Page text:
August 21, 2012
Unless Drastic Protection Policies Are Put In Place Marine Species Are At Risk
redOrbit Staff & Wire Reports - Your Universe Online
If the levels of carbon dioxide continue to increase many marine species will be harmed or won't survive
It is doubtful that the current protection policies and management practices will be enough to save them. If various marine species are to survive, unconventional, non-passive methods to conserve marine ecosystems need to be considered.
A group of scientists led by University of California, Santa Cruz researcher and Lawrence Livermore National Laboratory visiting scientist Greg Rau, and includes Elizabeth McLeod of The Nature Conservancy in Hawaii and Ove Hoegh-Guldberg of the University of Queensland in Australia came to this conclusion.
With the concentration of atmospheric CO² increasing, it is thermally and chemically impacting the ocean and its ecosystems, namely warming and acidifying the oceans. The globe will likely warm by at least 2 degrees Celsius by the middle of this century and the oceans will experience a more than 60 percent increase in acidity relative to pre-industrial levels.
"Our concern is that the specific actions to counter such impacts as identified in current policy statements will prove inadequate or ineffective," say the authors. "A much broader evaluation of marine management and mitigation options must now be seriously considered."
A significant fraction of carbon dioxide that is released into the atmosphere is passively taken up by the ocean in a form that makes the ocean more acidic. It has been shown that this acidification is harmful to many species of marine life, especially corals and shellfish.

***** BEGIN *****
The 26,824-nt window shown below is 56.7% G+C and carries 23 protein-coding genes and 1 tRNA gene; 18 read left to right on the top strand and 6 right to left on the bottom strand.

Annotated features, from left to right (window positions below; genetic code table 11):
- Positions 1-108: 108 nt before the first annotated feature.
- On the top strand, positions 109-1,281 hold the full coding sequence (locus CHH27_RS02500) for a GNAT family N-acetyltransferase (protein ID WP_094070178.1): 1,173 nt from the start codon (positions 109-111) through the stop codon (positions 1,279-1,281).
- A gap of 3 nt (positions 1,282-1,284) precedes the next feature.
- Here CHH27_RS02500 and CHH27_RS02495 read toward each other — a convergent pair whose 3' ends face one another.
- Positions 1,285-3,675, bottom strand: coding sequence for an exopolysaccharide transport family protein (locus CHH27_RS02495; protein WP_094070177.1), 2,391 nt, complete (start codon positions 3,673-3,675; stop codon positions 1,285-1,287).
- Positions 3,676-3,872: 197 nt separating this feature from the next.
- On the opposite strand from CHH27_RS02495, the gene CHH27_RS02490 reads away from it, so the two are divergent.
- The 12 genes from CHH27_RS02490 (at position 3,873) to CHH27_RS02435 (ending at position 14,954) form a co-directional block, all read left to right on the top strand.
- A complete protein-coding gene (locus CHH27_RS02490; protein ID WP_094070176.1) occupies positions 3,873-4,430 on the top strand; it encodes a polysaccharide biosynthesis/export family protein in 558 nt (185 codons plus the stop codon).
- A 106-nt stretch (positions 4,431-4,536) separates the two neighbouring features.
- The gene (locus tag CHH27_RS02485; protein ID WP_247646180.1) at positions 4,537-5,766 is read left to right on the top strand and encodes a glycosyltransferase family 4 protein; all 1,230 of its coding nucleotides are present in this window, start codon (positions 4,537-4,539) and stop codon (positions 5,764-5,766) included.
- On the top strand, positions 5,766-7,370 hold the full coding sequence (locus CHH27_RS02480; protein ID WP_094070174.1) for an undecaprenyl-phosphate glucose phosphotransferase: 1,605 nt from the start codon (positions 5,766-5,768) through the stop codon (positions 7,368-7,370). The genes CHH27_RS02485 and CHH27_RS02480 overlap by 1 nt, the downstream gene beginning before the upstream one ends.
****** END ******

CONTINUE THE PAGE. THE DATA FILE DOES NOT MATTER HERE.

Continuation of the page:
Earlier research has shown that ocean acidification can retard growth and reproduction, cause exoskeletal components to decay, reduce activity and threaten the survival of marine life including coral reefs.
To address ocean warming and acidification current marine policy recommends three calls to action: stabilize or reduce atmospheric CO² levels; increase monitoring to better understand and predict the ocean's physical, chemical and biological responses to elevated CO²; and preserve ecosystem resilience and adaptability by reducing non-CO² related environmental threats.
Even though Rau and colleagues agree with the current policies, they think that these alone are not going to be enough.
"We are concerned that conventional marine environmental management methods may prove to be insufficient or not fully achievable in the time frame necessary to ensure the preservation of current marine ecosystems and their services in the face of CO²-related threats," Rau said.
To determine which, if any, might satisfy the 1992 Convention of Biological Diversity's call for cost-effective prevention of environmental degradation, the team suggests that policy makers solicit and evaluate all potential marine management strategies
The paper is published in the Aug. 19 edition of the journal, Nature Climate Change.